'Washington Post' Reporter Searches For Proof Of Trump's Charitable Giving Donald Trump is facing scrutiny over how much money he has given to his charity, the Trump Foundation, and whether its funds have been used for political gains. NPR's Kelly McEvers speaks with Washington Post reporter David Fahrenthold, who has been following this story.
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'Washington Post' Reporter Searches For Proof Of Trump's Charitable Giving

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'Washington Post' Reporter Searches For Proof Of Trump's Charitable Giving

'Washington Post' Reporter Searches For Proof Of Trump's Charitable Giving

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KELLY MCEVERS, HOST:

Donald Trump says he's given away millions of dollars to charity. Washington Post reporter David Fahrenthold fact-checked that. He found that Donald Trump does have a charitable organization, the Donald J. Trump Foundation started in 1987, but it's not like other family foundations. David Fahrenthold is with us to explain why. Welcome.

DAVID FAHRENTHOLD: Thank you.

MCEVERS: So how is the Trump Foundation different from other family foundations?

FAHRENTHOLD: The expectation with family foundations is that if your name is on the foundation, unless you're dead, it's your money that's being given away. And even if you are dead, it was your money before. And Trump has sort of turned that on its head.

Instead, he hasn't put any money into his own foundation since '08. He has other people donate to his foundation. He gives their money away from the Donald J. Trump Foundation with his name on the checks and often leaves people with the impression that what he's giving away is his own money when it's actually not.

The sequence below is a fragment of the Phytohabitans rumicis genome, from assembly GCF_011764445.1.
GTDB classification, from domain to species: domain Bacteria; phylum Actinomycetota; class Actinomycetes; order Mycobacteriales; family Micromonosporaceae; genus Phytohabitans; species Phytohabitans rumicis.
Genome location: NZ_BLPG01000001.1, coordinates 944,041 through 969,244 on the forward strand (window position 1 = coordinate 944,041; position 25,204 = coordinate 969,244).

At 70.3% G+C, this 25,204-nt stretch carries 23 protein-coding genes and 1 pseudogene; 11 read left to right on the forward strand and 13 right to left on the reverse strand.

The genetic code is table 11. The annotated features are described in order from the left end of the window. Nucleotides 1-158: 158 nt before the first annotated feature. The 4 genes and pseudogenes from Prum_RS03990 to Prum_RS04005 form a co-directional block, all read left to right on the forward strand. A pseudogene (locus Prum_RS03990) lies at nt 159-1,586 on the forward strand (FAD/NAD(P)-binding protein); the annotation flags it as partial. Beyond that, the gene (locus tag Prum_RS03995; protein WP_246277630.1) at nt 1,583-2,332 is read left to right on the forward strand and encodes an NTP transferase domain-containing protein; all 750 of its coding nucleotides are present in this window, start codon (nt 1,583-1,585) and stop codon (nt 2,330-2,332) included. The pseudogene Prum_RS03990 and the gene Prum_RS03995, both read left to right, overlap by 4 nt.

MCEVERS: So he's - the foundation is basically like a middleman to take money from one person and give it to another.

FAHRENTHOLD: Yes. Trump has a lot of contacts in the world of charity because he rents out ballrooms, hotel ballrooms, the ballroom at Mar-a-Lago to charities. Charities are often the ones that rent out these ballrooms for big events. And so this enables him to support the charities that do business with him, you know, keep in their good graces without actually having to sacrifice any of his own money. So it's a pretty good deal in one way but only if you don't expect that your charitable giving is a way of giving actually something of yourself.

MCEVERS: Explain what happened with the Palm Beach Police Foundation.

FAHRENTHOLD: Sure. The Palm Beach Police Foundation is a client of Trump's. They pay to rent out Mar-a-Lago every year. So a few years ago he decided to give them a donation, but he didn't actually use his money or even the money in his foundation. Instead, he approached another foundation, the foundation of a deceased friend, and asked them. He said, look; I'm collecting money for the Palm Beach Police Foundation; can you give me some?

He basically took the money they gave him - $150,000 - and passed it directly onto the Palm Beach Police Foundation without adding any money of his own. As a result, Trump wins an award for his philanthropy, and the Charles Evans Foundation doesn't get any recognition in that transaction.

MCEVERS: Was the Charles Evans Foundation OK with the fact that the money went through Trump onto the Palm Beach Police?